Lela was six weeks old when Tom left town for the first time after her birth. In a twist of cruel fate, I had to go back to work from maternity leave on that exact same day, and it was also my first time dropping tiny Lela off at a brand new daycare that morning. It was a trifecta of holy-freaking-craziness, I cried all day, and I went home that night feeling massively overwhelmed and wondering if life was ever going to get better. When I look back to the few crazy months that happened after that, I can definitely say it was the hardest part of motherhood that I have ever experienced. So, whenever moms ask me now what my secret to parenting is and how I’m so happy, I totally get where they’re coming from–there was a time when I felt SO far in over my head, too. And you know what, that’s totally okay to feel that way; we have ALL been there.

Parenting is tough no matter how many kids you have. Raising one kid is tough. Raising two kids is tough. Raising a dozen is probably tough, too. There are going to be so many days where you go to bed feeling completely overwhelmed and like the worst parent in the world, but the secret to not letting that feeling overtake your life is simple–control the controllables. You are feeling overwhelmed for a reason, and you need to work toward finding out the exact reasons why and tackling those issues one by one. I struggled for so long with not facing my problems head-on, and I would let them all build and build until I would have the occasional hysterical crying breakdown (just like on the day I had to take Lela to daycare for the first time). So, over time, for the sake of my own sanity and happiness, I developed a routine on how I handle the overwhelming issues that come up in parenting, and now, while raising my four babies, I have never felt happier or less stressed.

Every Saturday night, Tom and I pour a glass of wine, get out a journal, and write down every single thing that made life hard for us the week before. You can totally do it by yourself, but I find that including Tom really helps him to understand what is going on around our house and feel more involved. This week, a few examples from the list included: the girls’ sippy cups leak nonstop all over the floors, the downstairs toilet doesn’t flush well, and Luna won’t stop throwing our cat’s food everywhere all of the time. You literally just think of everything that made you frustrated or gave you an extra workload that week. Try not to turn your list into a nagging session, though. Sometimes I really want to include things like “You never throw away receipts or hotel shampoos, and I think you should be featured on Hoarders”…but the purpose of the list is to fix things together. Remember: control the controllables. If it’s completely out of your control, don’t even include it and stop letting it bring you down.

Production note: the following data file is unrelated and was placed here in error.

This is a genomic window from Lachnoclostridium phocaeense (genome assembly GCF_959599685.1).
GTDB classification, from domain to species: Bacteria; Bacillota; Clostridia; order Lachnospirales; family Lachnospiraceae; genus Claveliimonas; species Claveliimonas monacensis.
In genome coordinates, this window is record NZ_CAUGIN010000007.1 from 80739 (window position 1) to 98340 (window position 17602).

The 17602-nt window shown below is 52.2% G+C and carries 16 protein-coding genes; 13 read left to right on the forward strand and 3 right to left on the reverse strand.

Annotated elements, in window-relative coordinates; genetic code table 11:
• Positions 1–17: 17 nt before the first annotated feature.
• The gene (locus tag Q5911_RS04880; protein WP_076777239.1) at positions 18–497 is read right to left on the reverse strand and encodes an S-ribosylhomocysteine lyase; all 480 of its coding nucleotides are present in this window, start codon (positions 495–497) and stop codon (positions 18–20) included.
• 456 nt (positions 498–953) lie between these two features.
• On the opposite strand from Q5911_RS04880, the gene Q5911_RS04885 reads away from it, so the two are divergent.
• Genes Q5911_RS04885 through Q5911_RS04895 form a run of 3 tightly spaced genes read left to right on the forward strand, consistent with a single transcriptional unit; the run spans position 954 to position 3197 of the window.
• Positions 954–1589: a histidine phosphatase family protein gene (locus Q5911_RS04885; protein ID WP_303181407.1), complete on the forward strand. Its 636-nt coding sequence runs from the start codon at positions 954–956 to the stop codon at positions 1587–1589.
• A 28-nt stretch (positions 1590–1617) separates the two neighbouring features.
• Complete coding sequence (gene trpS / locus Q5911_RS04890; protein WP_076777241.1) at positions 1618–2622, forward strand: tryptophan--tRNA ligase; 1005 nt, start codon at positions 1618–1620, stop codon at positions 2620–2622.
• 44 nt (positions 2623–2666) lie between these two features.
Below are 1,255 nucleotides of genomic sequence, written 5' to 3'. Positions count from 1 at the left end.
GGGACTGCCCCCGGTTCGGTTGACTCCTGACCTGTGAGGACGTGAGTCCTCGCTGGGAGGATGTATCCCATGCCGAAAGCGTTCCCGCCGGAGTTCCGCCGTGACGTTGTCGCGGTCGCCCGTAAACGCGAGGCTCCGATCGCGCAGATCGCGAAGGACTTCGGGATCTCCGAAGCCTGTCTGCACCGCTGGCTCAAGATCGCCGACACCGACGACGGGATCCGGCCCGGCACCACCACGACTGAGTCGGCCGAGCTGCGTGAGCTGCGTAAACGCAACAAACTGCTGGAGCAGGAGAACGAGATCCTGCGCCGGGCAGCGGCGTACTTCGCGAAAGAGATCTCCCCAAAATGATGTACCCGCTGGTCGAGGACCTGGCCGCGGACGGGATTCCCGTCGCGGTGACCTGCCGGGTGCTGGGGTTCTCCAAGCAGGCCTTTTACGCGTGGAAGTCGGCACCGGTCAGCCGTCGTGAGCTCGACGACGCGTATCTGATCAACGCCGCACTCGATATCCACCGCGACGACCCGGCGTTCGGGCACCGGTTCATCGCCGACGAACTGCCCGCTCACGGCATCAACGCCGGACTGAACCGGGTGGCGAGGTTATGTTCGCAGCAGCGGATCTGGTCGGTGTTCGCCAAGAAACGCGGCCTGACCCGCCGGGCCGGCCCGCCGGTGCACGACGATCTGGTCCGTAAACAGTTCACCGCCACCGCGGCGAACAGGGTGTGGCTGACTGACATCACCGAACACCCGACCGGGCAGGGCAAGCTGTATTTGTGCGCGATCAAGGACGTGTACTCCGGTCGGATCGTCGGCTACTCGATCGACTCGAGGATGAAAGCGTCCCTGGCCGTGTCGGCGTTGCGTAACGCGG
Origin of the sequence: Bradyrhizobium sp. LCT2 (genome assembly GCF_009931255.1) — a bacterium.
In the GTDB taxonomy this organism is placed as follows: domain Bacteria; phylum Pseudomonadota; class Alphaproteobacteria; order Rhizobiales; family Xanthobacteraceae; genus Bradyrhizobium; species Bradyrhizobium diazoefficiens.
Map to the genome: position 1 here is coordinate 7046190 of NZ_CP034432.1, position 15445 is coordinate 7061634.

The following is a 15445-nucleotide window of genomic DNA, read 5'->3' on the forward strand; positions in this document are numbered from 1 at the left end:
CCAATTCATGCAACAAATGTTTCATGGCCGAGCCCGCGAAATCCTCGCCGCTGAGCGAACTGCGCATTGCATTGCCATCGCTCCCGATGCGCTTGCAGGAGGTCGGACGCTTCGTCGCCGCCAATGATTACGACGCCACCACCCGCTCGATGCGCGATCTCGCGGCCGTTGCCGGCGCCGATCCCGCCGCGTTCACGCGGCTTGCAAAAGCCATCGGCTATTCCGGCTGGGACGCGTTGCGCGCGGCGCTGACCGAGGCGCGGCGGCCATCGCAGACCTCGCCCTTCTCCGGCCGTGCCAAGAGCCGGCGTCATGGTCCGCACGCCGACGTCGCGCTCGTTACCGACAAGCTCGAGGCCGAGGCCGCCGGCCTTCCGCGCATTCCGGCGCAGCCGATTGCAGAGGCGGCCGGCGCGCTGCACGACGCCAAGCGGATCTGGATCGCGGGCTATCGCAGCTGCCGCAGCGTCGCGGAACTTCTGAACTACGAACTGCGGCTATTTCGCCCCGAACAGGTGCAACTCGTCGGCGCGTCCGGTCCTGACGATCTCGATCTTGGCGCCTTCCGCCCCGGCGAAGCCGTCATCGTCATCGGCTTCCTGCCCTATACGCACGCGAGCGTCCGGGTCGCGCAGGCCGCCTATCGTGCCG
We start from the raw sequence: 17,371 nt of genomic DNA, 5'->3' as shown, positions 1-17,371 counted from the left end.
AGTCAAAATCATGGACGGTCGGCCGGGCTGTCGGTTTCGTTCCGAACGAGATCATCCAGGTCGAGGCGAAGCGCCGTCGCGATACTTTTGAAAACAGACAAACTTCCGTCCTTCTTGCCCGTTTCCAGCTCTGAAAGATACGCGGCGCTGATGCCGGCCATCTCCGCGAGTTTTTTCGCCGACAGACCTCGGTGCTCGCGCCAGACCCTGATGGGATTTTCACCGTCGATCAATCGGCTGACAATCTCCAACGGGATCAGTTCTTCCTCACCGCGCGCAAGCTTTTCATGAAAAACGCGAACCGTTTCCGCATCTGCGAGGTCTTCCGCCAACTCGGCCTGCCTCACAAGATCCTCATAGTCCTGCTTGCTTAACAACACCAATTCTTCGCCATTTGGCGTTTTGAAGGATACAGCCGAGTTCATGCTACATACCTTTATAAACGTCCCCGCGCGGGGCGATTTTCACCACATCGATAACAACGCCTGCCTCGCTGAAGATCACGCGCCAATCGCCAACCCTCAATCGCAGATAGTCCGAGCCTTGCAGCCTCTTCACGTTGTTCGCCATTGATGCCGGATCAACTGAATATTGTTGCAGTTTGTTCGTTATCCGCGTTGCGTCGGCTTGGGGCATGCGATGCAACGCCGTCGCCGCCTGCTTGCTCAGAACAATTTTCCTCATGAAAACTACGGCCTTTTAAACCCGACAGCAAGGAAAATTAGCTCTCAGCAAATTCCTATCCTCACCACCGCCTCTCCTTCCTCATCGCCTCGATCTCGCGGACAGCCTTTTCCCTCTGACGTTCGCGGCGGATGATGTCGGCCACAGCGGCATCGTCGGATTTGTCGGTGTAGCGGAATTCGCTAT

So, once we have the list of our most frustrating things, we brainstorm ideas to find solutions together. This week, based on the issues on the list, we decided to switch brands of sippy cups to ones that don’t leak, allocated time to fix the toilet, and we bought the cat a feeder that Luna can’t get her tiny hands into. EVERYTHING IS FIXABLE–YOU JUST HAVE TO TAKE IT STEP BY STEP.

We’ve been doing this since Luna was born, and I can honestly say I don’t stress about a single thing when I fall asleep at night now. I’m also much happier during the day, and I’m able to enjoy time with the kids, instead of letting every little thing get under my skin. Rome wasn’t built in a day, though; so try keeping your lists short at first. Our first list literally had two things on it: the floors never get clean enough from mopping them, and Lela always pees through her overnight diaper. We went out that night and bought a new brand of diapers and an electric mop (CANNOT RECOMMEND IT ENOUGH!!!), and my life was changed because I finally felt in control. For me, the list is a weekly reminder that every thing is fixable, and it empowers me to handle my stress.

So, if you’re feeling occasionally overwhelmed and like your parenting routine isn’t working, write it all out and work toward a solution. Something as simple as waking up an hour earlier everyday or scheduling more one-on-one time with each kid can really change your whole mood, you just have to figure out, in small weekly lists, what is weighing you down at that time and the baby steps to fix it. Parenting is tough for all if us, but you’ve got this, Mama!

FULL DISCLOSURE: Anxiety, exhaustion, and stress are common in parenting, but if you feel like you are having excessive amounts of them, it’s totally okay to ask for help. I ended up seeing a therapist for postpartum depression for several months after one of our babies was born. It took me a long time to admit that something was wrong, and if you feel like you could be experiencing anything remotely similar to the symptoms of PPD, I can’t encourage you enough to talk to someone. It doesn’t make you less of a mom, it could happen to anyone, and even though that was my only postpartum where I experienced it, it’s more common than you might think. ❤

2 Replies to “Control the Controllables”

  1. I cannot tell you how much this is the truth!!! After my third baby(he was born sleeping) I experienced PPD, but realized that you can only fix so many things. My kids are also 17 months apart too! And I’m a Marine of 16yrs, and my husband is at 17yrs now! I am coming up on the one year anniversary of his birth/death, and my other kids are 2.5 and 4… I love reading what you have to say!


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